Because the hamstring muscles extend over both the hip and knee joints, hamstring contraction influences joint movement of both the hip and knee.

Concentric contraction. When the hamstrings contract concentrically, the muscle shortens, causing the leg to move back (hip extension) and the knee to bend (knee flexion). The hamstrings contract concentrically when the foot pushes off the ground in the gait cycle. This motion is called the take-off phase of a person’s gait.

Eccentric contraction. The hamstrings lengthen as they contract eccentrically to slow down the leg in preparation for foot hitting the ground (foot strike).1,2 This motion is called the terminal swing phase of a person’s gait.

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Hamstring strains are most likely to occur when the hamstring is lengthened, during eccentric contraction, in the terminal swing phase of the gait cycle.3-8

Where Do Hamstring Injuries Occur?

An acute injury to a hamstring muscle can occur anywhere, but most commonly it occurs in the middle of the muscle, where the tendon and muscle tissues intersect.3,7 This area is called myotendinous junction. Less common are injuries in which the hamstring tendon breaks away from the bone. These injuries are called hamstring avulsions and typically occur at the top of the hamstring (proximal hamstring).

Tears of the myotendinous junction. For runners, hamstring injuries most commonly occur in the mid-thigh, along the myotendinous junction of the biceps femoris muscle.3-4,6-9 This injury typically occurs when the leg extends forward and the foot prepares to hit the ground (heel strike) during high intensity running and cutting activities.1-3,8 This is when the hamstring is contracting eccentrically to try and slow the body down.

Hamstring avulsions. In sports such as dancing and gymnastics, which require extreme stretching of the muscle, hamstring injuries are more common at the proximal hamstring, where it connects with the ischial tuberosity (“sit bone”) near the bottom of the pelvis.10-12 These proximal injuries typically require a longer recovery period, sometimes taking 3 to 6 months before the patient is able to return to full activity.12-14

When a tendon tears away from the place it inserts into a bone, it is called an avulsion injury. Avulsion literally means to pull or tear away. Sometimes the tendon can pull away a small bone fragment, usually from the ischial tuberosity. Avulsion injuries can happen at the top (proximal origin) or the bottom (distal insertion) of a hamstring muscle, but are more likely proximally at the hamstring origin.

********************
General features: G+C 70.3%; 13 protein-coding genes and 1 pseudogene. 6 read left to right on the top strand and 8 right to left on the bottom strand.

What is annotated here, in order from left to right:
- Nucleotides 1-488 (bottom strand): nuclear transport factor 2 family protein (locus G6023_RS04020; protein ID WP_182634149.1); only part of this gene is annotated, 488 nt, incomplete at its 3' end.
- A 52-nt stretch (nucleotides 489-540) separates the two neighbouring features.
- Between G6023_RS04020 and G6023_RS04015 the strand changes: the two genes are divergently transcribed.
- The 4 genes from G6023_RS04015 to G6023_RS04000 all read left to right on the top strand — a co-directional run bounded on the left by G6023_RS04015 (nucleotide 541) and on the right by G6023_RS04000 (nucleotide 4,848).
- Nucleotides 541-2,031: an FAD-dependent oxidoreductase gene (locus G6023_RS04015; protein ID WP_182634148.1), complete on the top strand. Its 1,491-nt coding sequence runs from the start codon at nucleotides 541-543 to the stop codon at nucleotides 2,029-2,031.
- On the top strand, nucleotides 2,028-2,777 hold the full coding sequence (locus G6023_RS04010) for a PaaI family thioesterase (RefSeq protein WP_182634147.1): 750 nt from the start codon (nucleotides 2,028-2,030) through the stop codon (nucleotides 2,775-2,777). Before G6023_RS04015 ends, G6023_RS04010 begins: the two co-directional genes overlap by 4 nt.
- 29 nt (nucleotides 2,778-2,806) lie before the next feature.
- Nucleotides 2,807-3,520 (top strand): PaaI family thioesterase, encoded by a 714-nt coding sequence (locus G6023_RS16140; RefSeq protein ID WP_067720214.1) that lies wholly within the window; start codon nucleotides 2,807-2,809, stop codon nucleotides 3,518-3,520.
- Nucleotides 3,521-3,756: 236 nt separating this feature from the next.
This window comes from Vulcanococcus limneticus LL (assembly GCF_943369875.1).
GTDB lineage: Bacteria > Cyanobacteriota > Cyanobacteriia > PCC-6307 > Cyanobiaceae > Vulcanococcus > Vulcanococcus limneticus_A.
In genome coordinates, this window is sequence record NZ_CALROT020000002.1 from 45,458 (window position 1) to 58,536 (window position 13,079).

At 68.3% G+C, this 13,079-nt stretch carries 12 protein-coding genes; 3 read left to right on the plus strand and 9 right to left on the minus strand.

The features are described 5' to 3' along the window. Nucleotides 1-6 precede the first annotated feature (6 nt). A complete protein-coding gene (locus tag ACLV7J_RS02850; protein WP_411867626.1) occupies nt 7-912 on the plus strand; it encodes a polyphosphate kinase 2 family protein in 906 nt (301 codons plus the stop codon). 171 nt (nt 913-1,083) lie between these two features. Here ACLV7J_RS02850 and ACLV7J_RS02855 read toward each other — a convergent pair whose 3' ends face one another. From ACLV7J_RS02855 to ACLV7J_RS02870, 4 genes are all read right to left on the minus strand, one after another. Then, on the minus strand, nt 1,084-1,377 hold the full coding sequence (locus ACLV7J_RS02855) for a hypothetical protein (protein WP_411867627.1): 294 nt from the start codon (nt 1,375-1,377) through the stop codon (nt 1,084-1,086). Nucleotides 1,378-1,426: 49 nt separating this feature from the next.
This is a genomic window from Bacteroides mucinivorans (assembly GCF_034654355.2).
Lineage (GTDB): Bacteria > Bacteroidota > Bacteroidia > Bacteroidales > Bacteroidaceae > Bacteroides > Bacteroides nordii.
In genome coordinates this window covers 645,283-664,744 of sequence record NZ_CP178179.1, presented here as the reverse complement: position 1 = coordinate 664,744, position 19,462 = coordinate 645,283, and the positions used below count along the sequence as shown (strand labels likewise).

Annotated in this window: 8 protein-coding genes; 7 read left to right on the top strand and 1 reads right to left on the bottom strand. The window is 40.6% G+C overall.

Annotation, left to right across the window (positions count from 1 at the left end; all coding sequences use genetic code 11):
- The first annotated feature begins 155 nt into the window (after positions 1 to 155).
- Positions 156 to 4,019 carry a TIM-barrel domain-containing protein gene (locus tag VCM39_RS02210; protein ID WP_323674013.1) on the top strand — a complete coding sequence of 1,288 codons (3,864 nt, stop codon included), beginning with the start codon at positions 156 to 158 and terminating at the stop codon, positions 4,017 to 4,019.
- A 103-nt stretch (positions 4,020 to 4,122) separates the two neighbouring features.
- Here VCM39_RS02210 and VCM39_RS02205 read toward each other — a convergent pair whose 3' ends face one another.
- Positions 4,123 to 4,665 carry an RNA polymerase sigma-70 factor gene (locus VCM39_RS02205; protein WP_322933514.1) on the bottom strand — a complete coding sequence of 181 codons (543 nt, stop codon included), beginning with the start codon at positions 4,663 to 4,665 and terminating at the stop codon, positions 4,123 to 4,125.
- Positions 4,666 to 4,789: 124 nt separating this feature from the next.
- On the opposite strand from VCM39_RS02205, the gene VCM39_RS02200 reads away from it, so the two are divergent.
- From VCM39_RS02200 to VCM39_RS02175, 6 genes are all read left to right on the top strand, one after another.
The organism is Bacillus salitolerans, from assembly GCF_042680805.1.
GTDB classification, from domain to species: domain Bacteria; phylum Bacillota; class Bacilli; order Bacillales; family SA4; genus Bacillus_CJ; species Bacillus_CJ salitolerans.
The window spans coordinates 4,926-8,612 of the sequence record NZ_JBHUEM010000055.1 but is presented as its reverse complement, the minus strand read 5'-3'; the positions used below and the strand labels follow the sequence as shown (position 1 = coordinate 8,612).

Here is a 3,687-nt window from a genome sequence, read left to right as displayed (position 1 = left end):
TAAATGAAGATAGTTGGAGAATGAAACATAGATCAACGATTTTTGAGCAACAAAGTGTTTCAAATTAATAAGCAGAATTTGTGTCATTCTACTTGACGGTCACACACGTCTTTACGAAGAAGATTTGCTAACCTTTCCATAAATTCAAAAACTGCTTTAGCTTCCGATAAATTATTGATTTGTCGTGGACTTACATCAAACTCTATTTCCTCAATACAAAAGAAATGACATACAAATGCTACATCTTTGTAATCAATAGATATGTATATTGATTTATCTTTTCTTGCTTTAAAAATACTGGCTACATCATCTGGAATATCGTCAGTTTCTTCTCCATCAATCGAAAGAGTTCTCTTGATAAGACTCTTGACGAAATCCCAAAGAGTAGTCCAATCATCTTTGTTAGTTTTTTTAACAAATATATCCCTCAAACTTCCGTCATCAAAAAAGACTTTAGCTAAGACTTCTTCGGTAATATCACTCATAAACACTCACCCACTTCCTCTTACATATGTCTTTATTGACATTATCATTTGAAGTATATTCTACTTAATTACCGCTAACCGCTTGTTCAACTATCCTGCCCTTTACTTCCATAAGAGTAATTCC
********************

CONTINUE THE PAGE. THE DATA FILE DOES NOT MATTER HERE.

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While patients with middle (myotendinous) hamstring injuries normally can be treated without surgery (conservatively), those with high hamstring injuries or proximal hamstring avulsions are more likely to require surgery.

References

  • 1.Chumanov E, Heiderscheit B, Thelen D. The effect of speed and influence of individual muscles on hamstring mechanics during the swing phase of sprinting. J Biomech 2007;40:3555-62.
  • 2.Thelen D, Chumanov E, Best T, Swanson S, Heiderscheit B. Simulation of biceps femoris musculotendon mechanics during the swing phase of sprinting. Med Sci Sports Exerc 2005;37:1931-8.
  • 3.Garrett W. Muscle strain injuries. Am J Sports Med 1996;24 S2-S8.
  • 4.Connell D, Schneider-Kolsky M, Hoving J, et al. Longitudinal study comparing sonographic and MRI assessments of acute and healing hamstring injuries. AJR Am J Roentgenol 2004;183:975-84.
  • 5.Puranen J, Orava S. The hamstring syndrome--a new gluteal sciatica. Ann Chir Gynaecol 1991;80:212-4.
  • 6.Thelen D, Chumanov E, Sherry M, Heiderscheit B. Neuromusculoskeletal models provide insights into the mechanisms and rehabilitation of hamstring strains. Exerc Sport Sci Rev 2006;34:135-41.
  • 7.Ali K, Leland J. Hamstring strains and tears in the athlete. Clin Sports Med 2012;31:263-72.32. Orchard J. Biomechanics of muscle strain injury. N Z J Sports Med 2002;30:92-8.
  • 8.Orchard J. Biomechanics of muscle strain injury. N Z J Sports Med 2002;30:92-8.
  • 9.Slavotinek J, Verrall G, Fon G. Hamstring injury in athletes: using MR imaging measurements to compare extent of muscle injury with amount of time lost from competition. AJR Am J Roentgenol 2002;179:1621-8.
  • 10.Marshall S, Covassin T, Dick R, Nassar L, Agel J. Descriptive epidemiology of collegiate women's gymnastics injuries: National Collegiate Athletic Association Injury Surveillance System, 1988-1989 through 2003-2004. J Athl Train 2007;42:234-40.
  • 11.Caine D, Nassar L. Gymnastics injuries. Med Sport Sci 2005;48:18-58.
  • 12.Askling C, Saartok T, Thorstensson A. Type of acute hamstring strain affects flexibility, strength, and time to return to pre-injury level. Br J Sports Med 2006;40:40-4.
  • 13.Askling C, Tengvar M, Saartok T, Thorstensson A. Acute first-time hamstring strains during slow-speed stretching: clinical, magnetic resonance imaging, and recovery characteristics. Am J Sports Med 2007;35:1716-24.
  • 14.Askling C, Tengvar M, Saartok T, Thorstensson A. Proximal hamstring strains of stretching type in different sports: injury situations, clinical and magnetic resonance imaging characteristics, and return to sport. Am J Sports Med 2008;36:1799-804.
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